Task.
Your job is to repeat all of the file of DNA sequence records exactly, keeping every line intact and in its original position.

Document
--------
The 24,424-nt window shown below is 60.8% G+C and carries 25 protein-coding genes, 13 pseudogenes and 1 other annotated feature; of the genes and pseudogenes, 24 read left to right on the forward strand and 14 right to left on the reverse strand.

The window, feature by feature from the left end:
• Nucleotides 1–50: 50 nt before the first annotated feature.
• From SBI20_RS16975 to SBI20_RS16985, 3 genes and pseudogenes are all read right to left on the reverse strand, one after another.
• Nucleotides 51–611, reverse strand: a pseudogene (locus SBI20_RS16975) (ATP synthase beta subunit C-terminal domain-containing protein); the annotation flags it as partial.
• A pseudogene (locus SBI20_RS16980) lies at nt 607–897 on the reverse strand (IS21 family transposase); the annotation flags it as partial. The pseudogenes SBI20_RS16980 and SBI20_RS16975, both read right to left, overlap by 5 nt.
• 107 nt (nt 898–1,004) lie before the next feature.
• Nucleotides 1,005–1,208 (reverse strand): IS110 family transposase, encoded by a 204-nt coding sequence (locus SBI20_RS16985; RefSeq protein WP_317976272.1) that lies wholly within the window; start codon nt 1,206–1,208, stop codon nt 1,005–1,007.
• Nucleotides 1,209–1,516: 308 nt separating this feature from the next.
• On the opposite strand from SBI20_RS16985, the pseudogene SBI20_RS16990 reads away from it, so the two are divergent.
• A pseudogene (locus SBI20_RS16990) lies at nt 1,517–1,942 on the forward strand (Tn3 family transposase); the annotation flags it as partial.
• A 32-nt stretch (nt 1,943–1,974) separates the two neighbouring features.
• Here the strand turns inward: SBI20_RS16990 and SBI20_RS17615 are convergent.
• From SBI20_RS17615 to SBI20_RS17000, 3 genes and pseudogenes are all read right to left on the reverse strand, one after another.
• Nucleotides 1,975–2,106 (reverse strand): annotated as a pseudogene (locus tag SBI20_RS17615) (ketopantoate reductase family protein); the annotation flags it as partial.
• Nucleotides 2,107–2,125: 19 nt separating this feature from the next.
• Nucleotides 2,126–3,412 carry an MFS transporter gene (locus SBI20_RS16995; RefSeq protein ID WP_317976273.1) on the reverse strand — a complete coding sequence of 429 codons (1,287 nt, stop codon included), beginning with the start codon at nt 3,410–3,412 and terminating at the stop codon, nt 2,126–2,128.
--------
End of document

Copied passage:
The 24,424-nt window shown below is 60.8% G+C and carries 25 protein-coding genes, 13 pseudogenes and 1 other annotated feature; of the genes and pseudogenes, 24 read left to right on the forward strand and 14 right to left on the reverse strand.

The window, feature by feature from the left end:
• Nucleotides 1–50: 50 nt before the first annotated feature.
• From SBI20_RS16975 to SBI20_RS16985, 3 genes and pseudogenes are all read right to left on the reverse strand, one after another.
• Nucleotides 51–611, reverse strand: a pseudogene (locus SBI20_RS16975) (ATP synthase beta subunit C-terminal domain-containing protein); the annotation flags it as partial.
• A pseudogene (locus SBI20_RS16980) lies at nt 607–897 on the reverse strand (IS21 family transposase); the annotation flags it as partial. The pseudogenes SBI20_RS16980 and SBI20_RS16975, both read right to left, overlap by 5 nt.
• 107 nt (nt 898–1,004) lie before the next feature.
• Nucleotides 1,005–1,208 (reverse strand): IS110 family transposase, encoded by a 204-nt coding sequence (locus SBI20_RS16985; RefSeq protein WP_317976272.1) that lies wholly within the window; start codon nt 1,206–1,208, stop codon nt 1,005–1,007.
• Nucleotides 1,209–1,516: 308 nt separating this feature from the next.
• On the opposite strand from SBI20_RS16985, the pseudogene SBI20_RS16990 reads away from it, so the two are divergent.
• A pseudogene (locus SBI20_RS16990) lies at nt 1,517–1,942 on the forward strand (Tn3 family transposase); the annotation flags it as partial.
• A 32-nt stretch (nt 1,943–1,974) separates the two neighbouring features.
• Here the strand turns inward: SBI20_RS16990 and SBI20_RS17615 are convergent.
• From SBI20_RS17615 to SBI20_RS17000, 3 genes and pseudogenes are all read right to left on the reverse strand, one after another.
• Nucleotides 1,975–2,106 (reverse strand): annotated as a pseudogene (locus tag SBI20_RS17615) (ketopantoate reductase family protein); the annotation flags it as partial.
• Nucleotides 2,107–2,125: 19 nt separating this feature from the next.
• Nucleotides 2,126–3,412 carry an MFS transporter gene (locus SBI20_RS16995; RefSeq protein ID WP_317976273.1) on the reverse strand — a complete coding sequence of 429 codons (1,287 nt, stop codon included), beginning with the start codon at nt 3,410–3,412 and terminating at the stop codon, nt 2,126–2,128.